Born out of the decades-long friendship between a Black woman and Jewish woman, The Thread Collectors (Graydon House, August 30, 2022) is a complex historical novel set during the Civil War and partly inspired by the two authors' family histories.
Shaunna J. Edwards is a former corporate lawyer who now works in diversity, equity and inclusion. She is a native Louisianian, raised in New Orleans, and lives in Harlem with her husband. The Thread Collectors is her debut book.
Alyson Richman is the author of several historical novels, including The Velvet Hours, The Garden of Letters and The Lost Wife, which is in development for a motion picture. She is an accomplished painter, and her novels combine her deep love of art, historical research and travel. She lives on Long Island in New York with her husband and two children.
Handsell readers your book in 25 words or less:
The Thread Collectors: Two women--one Black, another Jewish--whose resourceful sewing during the Civil War leads to dangerous journeys as they fight to bring their beloveds home.
|Shaunna J. Edwards
On your nightstand now:
Shaunna J. Edwards: Right now, I'm reading Thieves' Dozen, a collection of short stories by Donald E. Westlake. These are comedic capers, filled with colorful characters, sharp dialogue and best-laid plans gone awry. Given all of the darkness in the world right now, I'm determined to spend the summer laughing.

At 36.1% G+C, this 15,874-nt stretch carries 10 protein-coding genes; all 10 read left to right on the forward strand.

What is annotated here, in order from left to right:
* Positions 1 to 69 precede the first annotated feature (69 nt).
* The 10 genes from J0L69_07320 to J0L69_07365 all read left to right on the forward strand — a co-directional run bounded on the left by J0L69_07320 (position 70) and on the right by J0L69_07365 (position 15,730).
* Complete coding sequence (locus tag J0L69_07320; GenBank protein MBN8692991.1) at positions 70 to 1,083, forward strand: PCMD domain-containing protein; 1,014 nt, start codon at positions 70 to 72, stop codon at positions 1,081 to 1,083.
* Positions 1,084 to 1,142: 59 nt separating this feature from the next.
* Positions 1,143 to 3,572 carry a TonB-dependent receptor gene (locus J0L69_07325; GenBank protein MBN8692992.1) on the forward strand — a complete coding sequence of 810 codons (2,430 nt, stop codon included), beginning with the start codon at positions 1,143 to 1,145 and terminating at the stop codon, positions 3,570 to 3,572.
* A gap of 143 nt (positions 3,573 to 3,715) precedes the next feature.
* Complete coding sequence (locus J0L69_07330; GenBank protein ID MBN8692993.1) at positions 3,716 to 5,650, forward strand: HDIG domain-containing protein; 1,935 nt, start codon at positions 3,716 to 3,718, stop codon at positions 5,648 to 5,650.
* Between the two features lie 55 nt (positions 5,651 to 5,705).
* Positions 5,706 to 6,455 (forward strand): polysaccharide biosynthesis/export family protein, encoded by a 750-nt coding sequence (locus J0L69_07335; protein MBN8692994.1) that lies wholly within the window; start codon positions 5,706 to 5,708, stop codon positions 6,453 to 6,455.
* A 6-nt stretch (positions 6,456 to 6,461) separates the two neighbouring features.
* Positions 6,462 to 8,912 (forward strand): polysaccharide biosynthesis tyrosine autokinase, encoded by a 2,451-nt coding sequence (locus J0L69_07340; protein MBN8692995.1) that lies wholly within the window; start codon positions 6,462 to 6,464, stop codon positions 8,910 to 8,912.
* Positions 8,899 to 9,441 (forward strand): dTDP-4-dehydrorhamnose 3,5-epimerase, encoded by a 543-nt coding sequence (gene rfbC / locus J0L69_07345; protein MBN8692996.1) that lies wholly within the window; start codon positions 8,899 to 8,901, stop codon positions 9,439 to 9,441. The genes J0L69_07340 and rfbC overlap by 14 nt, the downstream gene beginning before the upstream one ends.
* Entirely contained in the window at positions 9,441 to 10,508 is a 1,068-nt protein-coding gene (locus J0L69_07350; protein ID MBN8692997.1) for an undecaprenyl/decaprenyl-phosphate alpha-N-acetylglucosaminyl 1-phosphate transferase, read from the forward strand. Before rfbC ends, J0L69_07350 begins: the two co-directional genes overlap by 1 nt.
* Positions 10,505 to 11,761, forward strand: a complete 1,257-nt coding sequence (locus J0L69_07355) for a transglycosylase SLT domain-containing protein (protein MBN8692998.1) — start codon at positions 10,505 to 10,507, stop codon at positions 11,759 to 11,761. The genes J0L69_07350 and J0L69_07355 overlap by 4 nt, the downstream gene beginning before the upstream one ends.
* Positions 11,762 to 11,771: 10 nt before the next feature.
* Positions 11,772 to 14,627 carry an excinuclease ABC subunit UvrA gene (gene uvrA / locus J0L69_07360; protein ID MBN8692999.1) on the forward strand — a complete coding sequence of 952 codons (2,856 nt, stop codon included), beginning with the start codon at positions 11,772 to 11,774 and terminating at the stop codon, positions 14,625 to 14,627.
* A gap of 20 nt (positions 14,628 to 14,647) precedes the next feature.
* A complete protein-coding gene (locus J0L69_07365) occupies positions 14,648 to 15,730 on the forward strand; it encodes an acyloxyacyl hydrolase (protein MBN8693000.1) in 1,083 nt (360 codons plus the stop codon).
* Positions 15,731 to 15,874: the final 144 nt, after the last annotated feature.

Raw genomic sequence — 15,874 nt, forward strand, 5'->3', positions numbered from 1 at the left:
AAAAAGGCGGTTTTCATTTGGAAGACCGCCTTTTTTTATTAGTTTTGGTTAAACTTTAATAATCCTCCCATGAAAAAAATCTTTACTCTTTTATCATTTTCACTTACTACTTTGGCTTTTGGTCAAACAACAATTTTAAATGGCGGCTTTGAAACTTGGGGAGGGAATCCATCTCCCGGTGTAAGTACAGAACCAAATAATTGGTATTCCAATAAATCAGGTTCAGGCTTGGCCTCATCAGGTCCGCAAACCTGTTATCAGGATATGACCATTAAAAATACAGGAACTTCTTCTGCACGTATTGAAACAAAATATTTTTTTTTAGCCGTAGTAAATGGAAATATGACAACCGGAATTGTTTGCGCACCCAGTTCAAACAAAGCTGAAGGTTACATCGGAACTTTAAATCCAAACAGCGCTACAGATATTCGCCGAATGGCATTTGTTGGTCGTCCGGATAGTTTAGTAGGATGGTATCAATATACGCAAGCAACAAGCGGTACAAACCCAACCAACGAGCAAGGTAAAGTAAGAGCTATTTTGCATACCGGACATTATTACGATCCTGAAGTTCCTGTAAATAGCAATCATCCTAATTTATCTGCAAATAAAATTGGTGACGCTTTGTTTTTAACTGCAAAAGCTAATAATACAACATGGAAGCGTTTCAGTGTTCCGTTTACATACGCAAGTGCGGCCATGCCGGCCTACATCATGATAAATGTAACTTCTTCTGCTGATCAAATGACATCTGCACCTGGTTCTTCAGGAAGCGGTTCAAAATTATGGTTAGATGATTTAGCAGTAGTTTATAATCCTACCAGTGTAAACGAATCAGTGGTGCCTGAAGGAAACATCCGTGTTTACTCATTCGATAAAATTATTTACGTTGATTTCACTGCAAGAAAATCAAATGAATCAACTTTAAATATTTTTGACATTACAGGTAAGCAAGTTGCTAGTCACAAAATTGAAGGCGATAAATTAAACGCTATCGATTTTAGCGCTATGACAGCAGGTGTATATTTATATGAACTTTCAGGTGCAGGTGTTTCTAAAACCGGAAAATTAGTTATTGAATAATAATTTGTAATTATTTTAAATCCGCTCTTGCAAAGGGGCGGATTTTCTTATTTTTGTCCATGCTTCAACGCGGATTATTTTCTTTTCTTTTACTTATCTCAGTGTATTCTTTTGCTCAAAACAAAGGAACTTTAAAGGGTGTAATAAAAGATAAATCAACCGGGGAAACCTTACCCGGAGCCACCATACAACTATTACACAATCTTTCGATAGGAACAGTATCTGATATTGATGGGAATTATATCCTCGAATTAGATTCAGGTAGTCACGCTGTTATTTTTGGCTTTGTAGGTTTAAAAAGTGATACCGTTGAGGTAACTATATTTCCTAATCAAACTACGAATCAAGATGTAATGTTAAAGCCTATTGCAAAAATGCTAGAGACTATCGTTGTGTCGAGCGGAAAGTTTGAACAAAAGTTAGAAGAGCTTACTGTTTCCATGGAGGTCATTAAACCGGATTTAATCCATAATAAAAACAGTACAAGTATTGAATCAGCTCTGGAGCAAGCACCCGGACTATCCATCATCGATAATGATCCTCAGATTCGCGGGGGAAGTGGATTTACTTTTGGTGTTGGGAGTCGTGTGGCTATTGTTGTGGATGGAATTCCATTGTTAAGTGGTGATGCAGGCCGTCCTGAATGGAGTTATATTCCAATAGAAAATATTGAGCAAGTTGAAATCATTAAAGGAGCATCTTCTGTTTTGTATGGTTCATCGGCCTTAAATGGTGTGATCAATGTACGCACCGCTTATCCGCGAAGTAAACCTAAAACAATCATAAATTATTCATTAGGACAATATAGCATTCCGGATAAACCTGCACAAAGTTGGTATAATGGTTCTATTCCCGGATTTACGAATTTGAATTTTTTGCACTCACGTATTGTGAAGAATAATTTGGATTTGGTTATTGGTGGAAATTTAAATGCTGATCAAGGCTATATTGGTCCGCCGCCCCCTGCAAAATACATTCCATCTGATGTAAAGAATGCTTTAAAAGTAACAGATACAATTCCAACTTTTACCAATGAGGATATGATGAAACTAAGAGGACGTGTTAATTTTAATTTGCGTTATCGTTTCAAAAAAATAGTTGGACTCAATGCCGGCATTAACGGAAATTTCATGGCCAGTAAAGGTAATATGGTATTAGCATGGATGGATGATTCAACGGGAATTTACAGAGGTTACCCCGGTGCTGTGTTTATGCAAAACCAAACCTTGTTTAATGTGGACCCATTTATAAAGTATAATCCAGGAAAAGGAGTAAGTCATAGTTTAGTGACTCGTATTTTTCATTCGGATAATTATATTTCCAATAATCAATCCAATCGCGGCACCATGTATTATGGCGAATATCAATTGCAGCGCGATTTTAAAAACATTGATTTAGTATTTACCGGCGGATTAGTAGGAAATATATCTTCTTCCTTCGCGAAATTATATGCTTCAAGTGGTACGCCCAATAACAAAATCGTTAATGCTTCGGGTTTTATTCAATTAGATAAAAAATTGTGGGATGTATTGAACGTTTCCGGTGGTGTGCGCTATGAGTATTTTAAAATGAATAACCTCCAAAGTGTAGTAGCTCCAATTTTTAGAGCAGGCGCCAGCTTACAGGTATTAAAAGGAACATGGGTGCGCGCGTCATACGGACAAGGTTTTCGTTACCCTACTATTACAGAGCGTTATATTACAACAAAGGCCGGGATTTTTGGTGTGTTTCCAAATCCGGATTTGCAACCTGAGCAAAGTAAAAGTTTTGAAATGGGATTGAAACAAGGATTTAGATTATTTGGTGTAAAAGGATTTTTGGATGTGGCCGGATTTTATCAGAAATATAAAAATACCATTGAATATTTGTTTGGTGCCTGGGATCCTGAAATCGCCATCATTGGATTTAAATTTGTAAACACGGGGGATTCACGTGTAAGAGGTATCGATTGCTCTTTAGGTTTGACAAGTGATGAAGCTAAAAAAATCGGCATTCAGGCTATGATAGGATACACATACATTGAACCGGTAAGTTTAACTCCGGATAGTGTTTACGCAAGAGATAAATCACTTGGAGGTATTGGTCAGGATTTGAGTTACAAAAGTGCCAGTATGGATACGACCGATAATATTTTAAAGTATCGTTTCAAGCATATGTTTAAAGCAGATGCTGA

Alyson Richman: Still Life by Sarah Winman. The writing is beautiful and the characters get underneath your skin in the best possible way. I can't wait to read more from Winman. Every sentence is like a brushstroke in a painting!
Favorite book when you were a child:
AR: Where the Sidewalk Ends by Shel Silverstein. I have a strong memory of sitting at my desk as my first-grade teacher, Mrs. Goldberg, read the poem "Sick" aloud to the class. My mom bought me a copy a few days later and I think I tried to memorize half the poems on my own. I always credit this book with being the one that inspired my early love of reading.
SJE: The Shoes Series by Mary Noel Streatfeild (known as Noel Streatfeild), including Ballet Shoes and Circus Shoes. I was captivated by these tales of intrepid children finding their talents and overcoming the challenges of war, poverty and everyday adolescence.
Your top five authors:
SJE: Jane Austen, for making the drama of drawing rooms epic for me as a young reader.
Alex Haley, for displaying the dignity and indomitability of Black people under the most tragic of circumstances.
Raymond Chandler, for making me fall in thrall with imperfect heroes.
Isabel Wilkerson, for illuminating the dark corners of American history in a page-turning fashion.
Alyson Richman, for opening up this new world as a writer for me!
AR: This is such a hard question, but I admire these five authors not just because they're beautiful writers, but also because they're always pushing themselves to do something new: Alice Hoffman, Michael Ondaatje, Jhumpa Lahiri, Ian McEwan, Geraldine Brooks.
Book you've faked reading:
SJE: War and Peace by Leo Tolstoy. As an English major it was presumed (and perhaps even assigned) reading. I tried--truly--but between the rampant use of Russian diminutive names and it being too heavy for reading on commutes, I simply never made it through.